In the same week the European Space Agency (ESA) launched its ExoMars Mission, we spoke to OU PhD student Rhian Chapman about dust storms on the Red Planet and her fascination with space: the final frontier...
Hometown: Shepperton, Surrey
What is the focus of your PhD and what stage are you at in completing it?
I’m investigating the formation and development of dust storms in the atmosphere of the planet Mars, which involves completing complex computer simulations of the Martian atmosphere in order to understand the processes that lift dust particles. I’m currently researching global trends of dust lifting and transport. Dust storms can be dangerous to descending spacecraft, so understanding how and when the lifted dust clouds could develop into full storms will be useful for planning future missions.
I’m halfway through the second year of my research, so I’ve climbed the steep learning curve that all first year PhD students face and I’m getting down to real science.
Why choose to study for a PhD and why the OU Faculty of Science?
My interest in space was fired in childhood by watching Star Trek and learning about Helen Sharman who became the first Britain in space and first woman to visit the Mir Space Station (1991).
I was working in an engineering technology company and I wanted to change careers and move into the space industry. I needed to complement my workplace experience with a further qualification so I chose to apply for a PhD in planetary science. The OU has one of the largest planetary science groups in the country and a project that really grabbed my attention.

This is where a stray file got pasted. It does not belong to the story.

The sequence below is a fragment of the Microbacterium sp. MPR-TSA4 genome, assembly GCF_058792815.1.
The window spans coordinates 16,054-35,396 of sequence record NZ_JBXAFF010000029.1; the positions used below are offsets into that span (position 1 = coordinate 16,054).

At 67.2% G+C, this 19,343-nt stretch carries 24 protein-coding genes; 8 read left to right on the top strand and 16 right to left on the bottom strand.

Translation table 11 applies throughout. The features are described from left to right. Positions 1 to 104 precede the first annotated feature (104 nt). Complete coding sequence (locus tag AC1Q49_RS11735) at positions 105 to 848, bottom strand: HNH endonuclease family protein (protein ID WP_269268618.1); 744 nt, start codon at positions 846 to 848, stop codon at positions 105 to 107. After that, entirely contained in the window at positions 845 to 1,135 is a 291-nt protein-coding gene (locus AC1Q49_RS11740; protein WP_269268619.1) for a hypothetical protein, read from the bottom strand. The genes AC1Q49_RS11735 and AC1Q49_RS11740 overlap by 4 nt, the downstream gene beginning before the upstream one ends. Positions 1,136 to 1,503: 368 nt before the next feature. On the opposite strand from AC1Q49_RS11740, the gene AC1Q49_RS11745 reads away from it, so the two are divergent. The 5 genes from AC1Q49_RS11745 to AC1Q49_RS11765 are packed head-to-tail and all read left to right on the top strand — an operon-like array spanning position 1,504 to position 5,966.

My current inspiration comes from realising just how much there is about space that we don’t know yet – and therefore how much is out there to discover.
What inspires you about the ExoMars Mission and what does it mean for your own research?
I’m particularly excited that because the OU is involved in the mission I will have access to the data produced. We’ll be receiving data from the ExoMars Schiaparelli lander when it reaches the surface. Using the results from our computer model, I will be able to make predictions of the atmospheric conditions that Schiaparelli will encounter, and then compare my predictions against the data transmitted back from the lander.
Knowing that I’ll have that connection with a lander on another planet is really fascinating, and it makes my project much more tangible for me.
What is the next step for you after the PhD?
I’d like to continue working within planetary science, either still focusing on Mars or maybe moving on to study the atmospheres of other planets. I’d really like to work abroad for a while, particularly across Europe.
If you could travel to anywhere in the Solar System, where would it be?
Saturn. The images of Saturn and its rings that have been sent back recently by the Cassini spacecraft are simply breath-taking, and some of Saturn’s moons are among the most interesting bodies in our solar system.